City of David
The City of David is one of Israel’s most important historical and archaeological sites. Located just outside Jerusalem’s Old City, the City of David presents the oldest remains of Jerusalem, from prehistorical to Canaanite times. It also bears significant finds relating to King David, King Hezekiah, and the time of Jesus.
The History of the City of David
Ancient Jerusalem was established on a slope above a significant water source called the Gihon Spring. The oldest finds at the site attest to Canaanite settlement here 5000 years ago. During the 10th century BC, David conquered the site and established it as the capital of the United Monarchy. He named it the City of David, although it was more known as – Jerusalem. Solomon, David’s son, constructed the kingdom’s main temple on a hill above the city, becoming a religious focal point of all Israelite tribes. During the 8th century, the Assyrians conquered the Northern Israelite kingdom, and many Israelite refugees fled to Jerusalem. In 701 BCE, Sennacherib, king of Assyria, laid siege on Jerusalem itself, but it miraculously lasted the assault. The Babylonians later destroyed Jerusalem, but some 70 years later, groups of Jews returned and settled in the City of David.
The City of David Abandoned
In Maccabean times, the city expanded towards the north, but the City of David continued to play an essential role in Jerusalem. Its water was directed to the Pool of Siloam, which became one of Jerusalem’s main ritual baths before entering the Jewish Temple. However, in the subsequent periods, the City of David was neglected and eventually abandoned. In the 19th century, the City of David’s slopes were used for small-scale agriculture, and only in the mid-20th century Arab Muslims populated parts of it.
Modern Research and Resettlement
The Muslim neighborhood of Silwan that developed over the City of David made its research challenging. Nevertheless, various excavations were conducted where possible, unearthing a wealth of finds that attest to the site’s rich history. Since 1986, ELAD organization is developing the site in an unprecedent pace. It purchases lots, sponsors archaeological digs, and enables Jewish families to resettle. Under their management, the city of David is, by far, the most excavated and developed tourist site in Israel.
Touring the City of David
Today, the City of David offers many tour attractions. The main ones are:
- An innovative video presentation at the visitor center with 3d effects. Moreover, it is projected in a hall whose design echoes biblical-era public and royal halls.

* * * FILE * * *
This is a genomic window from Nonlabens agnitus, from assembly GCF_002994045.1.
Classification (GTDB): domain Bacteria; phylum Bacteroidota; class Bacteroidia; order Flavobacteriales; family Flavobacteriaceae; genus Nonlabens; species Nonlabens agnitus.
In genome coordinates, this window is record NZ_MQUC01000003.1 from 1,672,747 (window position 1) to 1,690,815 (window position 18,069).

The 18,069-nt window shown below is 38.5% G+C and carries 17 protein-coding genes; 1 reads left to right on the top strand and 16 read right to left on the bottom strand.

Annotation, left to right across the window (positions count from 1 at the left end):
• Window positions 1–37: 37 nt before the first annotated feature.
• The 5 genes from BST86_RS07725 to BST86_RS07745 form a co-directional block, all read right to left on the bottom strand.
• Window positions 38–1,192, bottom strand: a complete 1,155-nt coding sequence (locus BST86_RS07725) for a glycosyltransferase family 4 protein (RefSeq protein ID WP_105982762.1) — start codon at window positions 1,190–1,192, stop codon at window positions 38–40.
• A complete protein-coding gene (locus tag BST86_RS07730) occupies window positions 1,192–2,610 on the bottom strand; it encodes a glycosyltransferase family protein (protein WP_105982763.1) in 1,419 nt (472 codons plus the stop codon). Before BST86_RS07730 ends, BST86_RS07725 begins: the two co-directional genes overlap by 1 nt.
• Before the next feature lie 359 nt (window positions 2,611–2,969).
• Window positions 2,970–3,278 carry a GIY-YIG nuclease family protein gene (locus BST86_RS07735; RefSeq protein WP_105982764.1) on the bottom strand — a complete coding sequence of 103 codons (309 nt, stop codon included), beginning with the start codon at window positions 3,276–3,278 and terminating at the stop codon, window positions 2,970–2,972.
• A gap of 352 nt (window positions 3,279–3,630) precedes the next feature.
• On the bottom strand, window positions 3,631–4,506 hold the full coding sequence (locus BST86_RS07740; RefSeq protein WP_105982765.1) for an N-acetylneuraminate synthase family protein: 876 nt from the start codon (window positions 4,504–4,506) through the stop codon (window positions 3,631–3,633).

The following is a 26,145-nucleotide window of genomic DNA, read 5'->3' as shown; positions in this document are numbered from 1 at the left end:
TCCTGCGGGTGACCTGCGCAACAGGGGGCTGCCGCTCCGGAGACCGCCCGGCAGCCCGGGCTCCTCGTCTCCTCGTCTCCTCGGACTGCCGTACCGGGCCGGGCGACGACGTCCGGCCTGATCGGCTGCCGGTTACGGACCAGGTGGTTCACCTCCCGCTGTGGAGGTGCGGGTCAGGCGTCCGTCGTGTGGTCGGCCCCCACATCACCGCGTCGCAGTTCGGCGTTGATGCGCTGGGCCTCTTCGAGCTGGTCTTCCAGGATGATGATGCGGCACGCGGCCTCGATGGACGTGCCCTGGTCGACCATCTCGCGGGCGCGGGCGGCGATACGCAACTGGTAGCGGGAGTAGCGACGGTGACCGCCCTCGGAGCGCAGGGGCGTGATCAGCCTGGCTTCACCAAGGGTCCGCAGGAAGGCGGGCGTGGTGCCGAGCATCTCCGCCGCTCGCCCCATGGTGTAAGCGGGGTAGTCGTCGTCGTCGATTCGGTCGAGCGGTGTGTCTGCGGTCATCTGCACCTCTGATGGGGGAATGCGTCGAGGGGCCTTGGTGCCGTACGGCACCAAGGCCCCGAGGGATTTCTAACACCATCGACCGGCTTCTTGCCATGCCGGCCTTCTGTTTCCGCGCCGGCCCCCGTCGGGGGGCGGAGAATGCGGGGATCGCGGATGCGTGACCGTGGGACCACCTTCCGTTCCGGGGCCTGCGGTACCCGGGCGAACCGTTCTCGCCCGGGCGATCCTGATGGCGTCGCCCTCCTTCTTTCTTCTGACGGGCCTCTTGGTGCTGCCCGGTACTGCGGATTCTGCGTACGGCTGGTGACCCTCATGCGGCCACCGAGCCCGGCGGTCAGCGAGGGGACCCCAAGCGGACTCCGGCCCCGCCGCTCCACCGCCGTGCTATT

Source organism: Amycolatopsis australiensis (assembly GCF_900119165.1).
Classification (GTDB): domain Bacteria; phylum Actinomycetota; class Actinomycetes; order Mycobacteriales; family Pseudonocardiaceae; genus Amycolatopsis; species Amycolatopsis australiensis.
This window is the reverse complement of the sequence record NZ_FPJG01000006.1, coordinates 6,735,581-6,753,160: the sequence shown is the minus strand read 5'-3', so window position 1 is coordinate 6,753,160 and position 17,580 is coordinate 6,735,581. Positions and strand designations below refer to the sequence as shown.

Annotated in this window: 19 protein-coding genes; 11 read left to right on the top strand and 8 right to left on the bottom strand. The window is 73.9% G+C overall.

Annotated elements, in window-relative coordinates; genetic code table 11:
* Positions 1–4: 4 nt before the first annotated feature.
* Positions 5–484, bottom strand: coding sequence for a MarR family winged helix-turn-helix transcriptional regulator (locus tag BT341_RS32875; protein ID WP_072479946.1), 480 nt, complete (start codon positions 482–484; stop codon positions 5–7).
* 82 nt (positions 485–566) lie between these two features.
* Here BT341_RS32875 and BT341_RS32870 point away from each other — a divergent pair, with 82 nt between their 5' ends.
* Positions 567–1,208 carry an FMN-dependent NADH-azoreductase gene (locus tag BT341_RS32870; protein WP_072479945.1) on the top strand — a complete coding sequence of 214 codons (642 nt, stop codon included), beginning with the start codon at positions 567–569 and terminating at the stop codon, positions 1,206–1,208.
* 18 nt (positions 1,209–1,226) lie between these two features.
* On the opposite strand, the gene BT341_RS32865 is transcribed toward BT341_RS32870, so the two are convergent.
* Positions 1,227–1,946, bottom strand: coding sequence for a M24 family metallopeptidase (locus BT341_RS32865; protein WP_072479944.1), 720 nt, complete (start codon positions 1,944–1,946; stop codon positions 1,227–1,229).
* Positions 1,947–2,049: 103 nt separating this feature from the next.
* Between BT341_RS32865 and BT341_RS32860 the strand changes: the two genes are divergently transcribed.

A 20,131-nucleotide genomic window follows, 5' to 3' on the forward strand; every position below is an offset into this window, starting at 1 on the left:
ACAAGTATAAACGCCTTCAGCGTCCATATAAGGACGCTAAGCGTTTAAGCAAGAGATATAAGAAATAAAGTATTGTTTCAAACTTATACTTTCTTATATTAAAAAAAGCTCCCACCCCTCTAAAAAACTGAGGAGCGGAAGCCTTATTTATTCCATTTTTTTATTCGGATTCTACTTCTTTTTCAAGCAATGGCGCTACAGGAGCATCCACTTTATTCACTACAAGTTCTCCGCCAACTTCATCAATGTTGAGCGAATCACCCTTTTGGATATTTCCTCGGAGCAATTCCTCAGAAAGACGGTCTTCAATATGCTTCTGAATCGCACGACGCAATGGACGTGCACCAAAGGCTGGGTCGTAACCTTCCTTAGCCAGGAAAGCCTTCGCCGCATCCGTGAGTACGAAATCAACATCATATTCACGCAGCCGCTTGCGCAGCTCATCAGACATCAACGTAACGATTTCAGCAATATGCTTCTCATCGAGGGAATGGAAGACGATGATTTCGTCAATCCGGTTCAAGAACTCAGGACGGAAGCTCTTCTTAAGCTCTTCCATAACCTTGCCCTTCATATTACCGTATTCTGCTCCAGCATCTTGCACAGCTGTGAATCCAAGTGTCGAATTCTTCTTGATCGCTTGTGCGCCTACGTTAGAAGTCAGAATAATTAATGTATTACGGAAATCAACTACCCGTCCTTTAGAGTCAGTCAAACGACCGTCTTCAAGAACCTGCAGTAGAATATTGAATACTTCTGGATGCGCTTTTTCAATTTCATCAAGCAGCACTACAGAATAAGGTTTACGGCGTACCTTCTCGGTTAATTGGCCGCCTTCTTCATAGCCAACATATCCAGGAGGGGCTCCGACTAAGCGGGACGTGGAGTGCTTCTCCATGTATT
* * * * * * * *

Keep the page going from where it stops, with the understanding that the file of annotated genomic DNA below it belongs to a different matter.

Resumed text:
- An innovative and dynamic of model of the City of David. Robots move the plates that reflect the site’s appearance in different periods.
- Possible remains of King David’s Palace can be seen beneath the visitor center.
- Area G – A steep slope that yielded many finds from biblical times, including supporting walls of King David’s palace and an archive.
- The Curved Tunnel and Warren Shaft – An underground tunnel dug towards the Gihon spring in Canaanite times. At its lowest point, it later connected to a 15-meter karstic shaft named after its discoverer, Charles Warren.
- The Gihon Spring – Jerusalem’s initial water source was protected in Canaanite times by a massive tower that combined a water reservoir. A water channel carved toward the south was probably created to irrigate agricultural fields in the Kidron valley. Parts of this channel are accessible today.
- Hezekiah’s Tunnel – In the 8th century BC, King Hezekiah directed the water of the Gihon Spring to the City of David’s southern end through a new tunnel. Thus, he secured the city’s water, anticipating an Assyrian assault. Indeed, Jerusalem lasted this Assyrian attack, and Hezekiah’s tunnel continues to direct the water to this day.
The Southern Part
- The Pool of Siloam – The water driven through Hezekiah’s tunnel ended up in a big pool called Pool of Siloam. In the first century the pool functioned as a big ritual bath for Jewish pilgrims, and especially those eager to visit the temple. The New Testament records Jesus performing a miracle at this pool (John 9)
- Area D and E – Like in area G, these areas also yielded many finds reflecting daily life in biblical times.
- King David’s Royal Family Tomb – Archaeologists uncovered partially carved vaulted halls at the southern end of area E. Some suggested that these might be remains of the Royal tombs of King David’s dynasty.
- The Herodian Drainage Channel – A wide street in the first century connected the Pool of Siloam with the Temple Mount area. Uncovering the street in its entirety is a logistic challenge, but since 2011, the drainage channel beneath has been cleared and is accessible. A walk along the drainage channel leads up to the Western Wall, with an option to exit also at the Givati Excavation Park.
- Givati Excavations Park – A former parking lot adjacent to the City of David thoroughly excavated. The finds include evidence of Jerusalem’s destruction by the Babylonians, Jerusalem’s main fort (the Hakr) from Maccabean times, a late Roman mansion, and more.
- City of David Nighttime Show – An innovative multimedia Presentation presenting the resettlement of Jerusalem in the time of Nehemiah, some 2600 years ago.
A tour of the City of David offers a unique and exciting, allowing for a firsthand appreciation of Jerusalem’s rich and tumultuous history.
A tour of the City of David can be combined with a guided day tour of Jerusalem.